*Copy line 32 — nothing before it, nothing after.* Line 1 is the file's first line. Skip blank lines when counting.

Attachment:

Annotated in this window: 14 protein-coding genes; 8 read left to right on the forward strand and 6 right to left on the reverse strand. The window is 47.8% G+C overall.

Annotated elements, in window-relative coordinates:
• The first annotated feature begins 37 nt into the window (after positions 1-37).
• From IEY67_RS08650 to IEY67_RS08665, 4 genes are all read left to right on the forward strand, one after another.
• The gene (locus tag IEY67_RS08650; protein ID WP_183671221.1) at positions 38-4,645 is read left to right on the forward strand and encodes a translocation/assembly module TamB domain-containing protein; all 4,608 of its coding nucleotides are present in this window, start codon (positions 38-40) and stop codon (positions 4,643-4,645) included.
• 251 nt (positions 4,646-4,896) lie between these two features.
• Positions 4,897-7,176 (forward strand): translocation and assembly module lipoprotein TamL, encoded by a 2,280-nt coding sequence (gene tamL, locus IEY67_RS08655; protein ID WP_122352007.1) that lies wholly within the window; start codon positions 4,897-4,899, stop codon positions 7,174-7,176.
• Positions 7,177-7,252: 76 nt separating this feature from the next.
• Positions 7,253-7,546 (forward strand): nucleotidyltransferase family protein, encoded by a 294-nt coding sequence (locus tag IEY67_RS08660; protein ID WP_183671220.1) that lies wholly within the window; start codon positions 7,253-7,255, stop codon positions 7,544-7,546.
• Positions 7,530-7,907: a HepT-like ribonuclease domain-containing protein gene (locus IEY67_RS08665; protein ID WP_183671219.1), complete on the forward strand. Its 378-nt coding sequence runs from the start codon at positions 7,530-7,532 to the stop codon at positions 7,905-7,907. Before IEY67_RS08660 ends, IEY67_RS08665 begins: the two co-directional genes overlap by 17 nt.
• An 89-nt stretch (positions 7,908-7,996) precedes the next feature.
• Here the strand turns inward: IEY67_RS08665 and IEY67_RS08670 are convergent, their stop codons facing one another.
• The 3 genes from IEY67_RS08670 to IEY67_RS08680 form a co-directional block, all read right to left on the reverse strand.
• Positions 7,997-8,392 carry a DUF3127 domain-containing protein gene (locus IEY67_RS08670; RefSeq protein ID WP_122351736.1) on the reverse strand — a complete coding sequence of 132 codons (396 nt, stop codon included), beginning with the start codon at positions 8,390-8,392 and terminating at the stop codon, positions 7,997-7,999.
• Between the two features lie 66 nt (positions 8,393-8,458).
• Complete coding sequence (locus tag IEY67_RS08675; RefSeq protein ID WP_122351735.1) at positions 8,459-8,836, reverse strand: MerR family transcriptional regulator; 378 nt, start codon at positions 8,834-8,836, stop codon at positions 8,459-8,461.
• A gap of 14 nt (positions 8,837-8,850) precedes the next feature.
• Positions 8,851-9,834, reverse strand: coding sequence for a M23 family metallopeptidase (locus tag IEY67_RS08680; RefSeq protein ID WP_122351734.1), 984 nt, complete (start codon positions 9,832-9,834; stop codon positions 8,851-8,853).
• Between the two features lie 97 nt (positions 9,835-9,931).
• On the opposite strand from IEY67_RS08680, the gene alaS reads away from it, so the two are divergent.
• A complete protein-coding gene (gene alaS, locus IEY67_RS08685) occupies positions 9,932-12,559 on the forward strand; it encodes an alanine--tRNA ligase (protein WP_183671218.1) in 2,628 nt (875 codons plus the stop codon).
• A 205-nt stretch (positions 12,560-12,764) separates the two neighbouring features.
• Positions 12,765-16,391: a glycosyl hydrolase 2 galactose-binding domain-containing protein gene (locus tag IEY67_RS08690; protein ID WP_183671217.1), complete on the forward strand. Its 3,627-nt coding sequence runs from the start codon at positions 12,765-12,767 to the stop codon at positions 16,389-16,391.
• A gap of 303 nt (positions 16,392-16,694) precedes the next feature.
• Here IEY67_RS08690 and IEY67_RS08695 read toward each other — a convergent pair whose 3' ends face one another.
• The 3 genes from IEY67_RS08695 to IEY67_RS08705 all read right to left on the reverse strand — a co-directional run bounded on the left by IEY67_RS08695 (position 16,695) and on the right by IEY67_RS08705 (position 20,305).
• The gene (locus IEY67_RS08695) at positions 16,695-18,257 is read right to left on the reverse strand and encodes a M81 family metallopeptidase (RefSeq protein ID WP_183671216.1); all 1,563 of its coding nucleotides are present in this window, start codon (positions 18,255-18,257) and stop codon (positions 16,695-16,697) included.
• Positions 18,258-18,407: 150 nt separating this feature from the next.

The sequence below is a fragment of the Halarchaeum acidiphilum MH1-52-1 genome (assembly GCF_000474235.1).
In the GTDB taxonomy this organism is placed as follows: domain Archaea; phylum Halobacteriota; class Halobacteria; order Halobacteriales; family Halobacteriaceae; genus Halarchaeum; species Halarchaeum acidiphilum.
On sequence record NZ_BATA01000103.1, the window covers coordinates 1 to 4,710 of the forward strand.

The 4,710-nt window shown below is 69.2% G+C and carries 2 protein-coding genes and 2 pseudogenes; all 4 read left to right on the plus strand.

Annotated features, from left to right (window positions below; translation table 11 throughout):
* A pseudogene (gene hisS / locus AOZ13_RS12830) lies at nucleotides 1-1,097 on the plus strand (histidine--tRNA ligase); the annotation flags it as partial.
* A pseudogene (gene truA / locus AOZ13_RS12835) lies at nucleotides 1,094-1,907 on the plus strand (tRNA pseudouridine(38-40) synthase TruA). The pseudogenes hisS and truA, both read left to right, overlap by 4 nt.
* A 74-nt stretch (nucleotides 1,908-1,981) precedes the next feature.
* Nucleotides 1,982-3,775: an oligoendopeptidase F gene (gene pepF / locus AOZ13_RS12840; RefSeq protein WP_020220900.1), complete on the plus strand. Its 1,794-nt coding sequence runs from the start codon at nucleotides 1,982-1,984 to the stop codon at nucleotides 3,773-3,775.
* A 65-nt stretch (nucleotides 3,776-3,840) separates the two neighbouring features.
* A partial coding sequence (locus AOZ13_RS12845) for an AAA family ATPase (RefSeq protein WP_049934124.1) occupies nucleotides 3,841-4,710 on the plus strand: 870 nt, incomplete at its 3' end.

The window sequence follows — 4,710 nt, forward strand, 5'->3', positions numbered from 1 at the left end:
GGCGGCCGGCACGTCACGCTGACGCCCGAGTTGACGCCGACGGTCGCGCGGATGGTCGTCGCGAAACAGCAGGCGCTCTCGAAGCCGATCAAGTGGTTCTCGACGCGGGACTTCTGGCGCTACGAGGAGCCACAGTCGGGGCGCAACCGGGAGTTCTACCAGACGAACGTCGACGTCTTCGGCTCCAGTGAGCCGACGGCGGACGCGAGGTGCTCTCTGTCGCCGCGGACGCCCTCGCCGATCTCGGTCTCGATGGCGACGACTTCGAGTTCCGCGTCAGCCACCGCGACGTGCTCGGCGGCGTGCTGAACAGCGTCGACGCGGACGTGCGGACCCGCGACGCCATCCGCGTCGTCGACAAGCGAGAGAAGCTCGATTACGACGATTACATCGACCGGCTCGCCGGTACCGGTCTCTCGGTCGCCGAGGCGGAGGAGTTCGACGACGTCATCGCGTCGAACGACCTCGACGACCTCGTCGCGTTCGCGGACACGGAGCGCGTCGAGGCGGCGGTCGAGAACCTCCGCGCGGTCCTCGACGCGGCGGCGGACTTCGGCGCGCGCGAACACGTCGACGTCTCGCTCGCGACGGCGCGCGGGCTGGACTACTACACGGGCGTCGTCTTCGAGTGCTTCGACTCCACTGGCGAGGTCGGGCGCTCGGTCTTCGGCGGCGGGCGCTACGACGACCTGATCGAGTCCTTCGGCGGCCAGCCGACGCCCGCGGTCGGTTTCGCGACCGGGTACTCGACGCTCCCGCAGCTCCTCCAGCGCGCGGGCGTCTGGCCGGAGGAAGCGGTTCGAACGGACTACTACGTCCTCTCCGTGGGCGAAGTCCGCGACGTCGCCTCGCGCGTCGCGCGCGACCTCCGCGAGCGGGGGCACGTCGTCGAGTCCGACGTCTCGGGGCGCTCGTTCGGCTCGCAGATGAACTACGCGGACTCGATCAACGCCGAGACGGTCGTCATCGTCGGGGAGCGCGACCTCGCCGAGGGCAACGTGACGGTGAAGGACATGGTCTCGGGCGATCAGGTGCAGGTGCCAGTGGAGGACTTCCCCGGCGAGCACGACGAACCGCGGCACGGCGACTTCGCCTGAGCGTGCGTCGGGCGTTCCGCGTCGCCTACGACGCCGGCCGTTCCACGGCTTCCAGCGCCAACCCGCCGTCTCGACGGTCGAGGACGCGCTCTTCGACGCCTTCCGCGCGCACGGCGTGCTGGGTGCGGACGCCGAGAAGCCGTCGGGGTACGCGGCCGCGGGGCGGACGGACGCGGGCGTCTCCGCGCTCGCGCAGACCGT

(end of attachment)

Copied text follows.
The 4,710-nt window shown below is 69.2% G+C and carries 2 protein-coding genes and 2 pseudogenes; all 4 read left to right on the plus strand.